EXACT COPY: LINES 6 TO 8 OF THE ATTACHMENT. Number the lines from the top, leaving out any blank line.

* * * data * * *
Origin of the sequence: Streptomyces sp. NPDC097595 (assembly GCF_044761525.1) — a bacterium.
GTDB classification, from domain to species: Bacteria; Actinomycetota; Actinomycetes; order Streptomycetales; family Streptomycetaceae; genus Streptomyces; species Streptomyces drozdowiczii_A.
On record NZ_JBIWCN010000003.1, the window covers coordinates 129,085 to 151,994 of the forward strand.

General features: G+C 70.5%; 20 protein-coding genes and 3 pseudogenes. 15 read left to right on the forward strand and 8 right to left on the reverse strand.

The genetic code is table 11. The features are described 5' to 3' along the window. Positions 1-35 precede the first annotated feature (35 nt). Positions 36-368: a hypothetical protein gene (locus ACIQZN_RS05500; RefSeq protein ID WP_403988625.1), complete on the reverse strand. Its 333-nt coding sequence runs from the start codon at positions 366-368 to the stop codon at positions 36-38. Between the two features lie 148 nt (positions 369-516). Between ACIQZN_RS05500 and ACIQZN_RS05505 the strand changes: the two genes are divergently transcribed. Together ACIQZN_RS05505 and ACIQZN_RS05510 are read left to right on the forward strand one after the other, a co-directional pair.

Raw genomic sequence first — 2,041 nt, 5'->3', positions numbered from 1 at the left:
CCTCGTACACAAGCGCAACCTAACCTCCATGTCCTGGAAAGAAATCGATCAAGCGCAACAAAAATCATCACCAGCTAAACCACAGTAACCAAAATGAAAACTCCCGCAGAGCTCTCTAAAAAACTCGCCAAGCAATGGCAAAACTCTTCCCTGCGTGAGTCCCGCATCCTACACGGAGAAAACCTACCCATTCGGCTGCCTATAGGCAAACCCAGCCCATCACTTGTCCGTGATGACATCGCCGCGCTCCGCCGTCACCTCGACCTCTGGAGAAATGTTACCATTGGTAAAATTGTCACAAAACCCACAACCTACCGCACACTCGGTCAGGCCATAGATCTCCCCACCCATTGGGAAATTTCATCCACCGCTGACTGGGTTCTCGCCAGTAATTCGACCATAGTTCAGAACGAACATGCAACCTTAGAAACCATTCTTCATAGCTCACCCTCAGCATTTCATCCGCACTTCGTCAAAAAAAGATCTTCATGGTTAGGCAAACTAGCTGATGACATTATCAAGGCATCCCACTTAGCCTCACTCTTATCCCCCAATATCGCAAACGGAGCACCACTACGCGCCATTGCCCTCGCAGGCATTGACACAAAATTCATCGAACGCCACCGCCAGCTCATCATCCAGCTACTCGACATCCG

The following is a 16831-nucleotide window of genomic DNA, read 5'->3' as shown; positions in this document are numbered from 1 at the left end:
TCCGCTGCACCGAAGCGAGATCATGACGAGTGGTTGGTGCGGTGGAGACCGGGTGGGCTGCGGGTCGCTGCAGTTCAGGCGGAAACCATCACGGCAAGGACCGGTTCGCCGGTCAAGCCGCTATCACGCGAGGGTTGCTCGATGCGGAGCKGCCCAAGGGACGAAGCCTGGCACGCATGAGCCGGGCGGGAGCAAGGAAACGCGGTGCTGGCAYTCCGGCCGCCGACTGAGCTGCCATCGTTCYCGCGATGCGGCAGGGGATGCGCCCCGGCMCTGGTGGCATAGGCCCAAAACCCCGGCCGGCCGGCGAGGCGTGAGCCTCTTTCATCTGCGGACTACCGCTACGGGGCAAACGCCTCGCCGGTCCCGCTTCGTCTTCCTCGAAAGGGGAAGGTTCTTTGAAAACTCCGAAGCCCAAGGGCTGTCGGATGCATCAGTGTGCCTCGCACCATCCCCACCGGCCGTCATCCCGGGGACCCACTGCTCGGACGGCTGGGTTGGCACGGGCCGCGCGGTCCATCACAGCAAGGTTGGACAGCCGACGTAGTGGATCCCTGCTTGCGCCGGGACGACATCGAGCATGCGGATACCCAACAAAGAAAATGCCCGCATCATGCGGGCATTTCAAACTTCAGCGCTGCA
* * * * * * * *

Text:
Raw genomic sequence first — 2,041 nt, 5'->3', positions numbered from 1 at the left:
CCTCGTACACAAGCGCAACCTAACCTCCATGTCCTGGAAAGAAATCGATCAAGCGCAACAAAAATCATCACCAGCTAAACCACAGTAACCAAAATGAAAACTCCCGCAGAGCTCTCTAAAAAACTCGCCAAGCAATGGCAAAACTCTTCCCTGCGTGAGTCCCGCATCCTACACGGAGAAAACCTACCCATTCGGCTGCCTATAGGCAAACCCAGCCCATCACTTGTCCGTGATGACATCGCCGCGCTCCGCCGTCACCTCGACCTCTGGAGAAATGTTACCATTGGTAAAATTGTCACAAAACCCACAACCTACCGCACACTCGGTCAGGCCATAGATCTCCCCACCCATTGGGAAATTTCATCCACCGCTGACTGGGTTCTCGCCAGTAATTCGACCATAGTTCAGAACGAACATGCAACCTTAGAAACCATTCTTCATAGCTCACCCTCAGCATTTCATCCGCACTTCGTCAAAAAAAGATCTTCATGGTTAGGCAAACTAGCTGATGACATTATCAAGGCATCCCACTTAGCCTCACTCTTATCCCCCAATATCGCAAACGGAGCACCACTACGCGCCATTGCCCTCGCAGGCATTGACACAAAATTCATCGAACGCCACCGCCAGCTCATCATCCAGCTACTCGACATCCG

The following is a 16831-nucleotide window of genomic DNA, read 5'->3' as shown; positions in this document are numbered from 1 at the left end: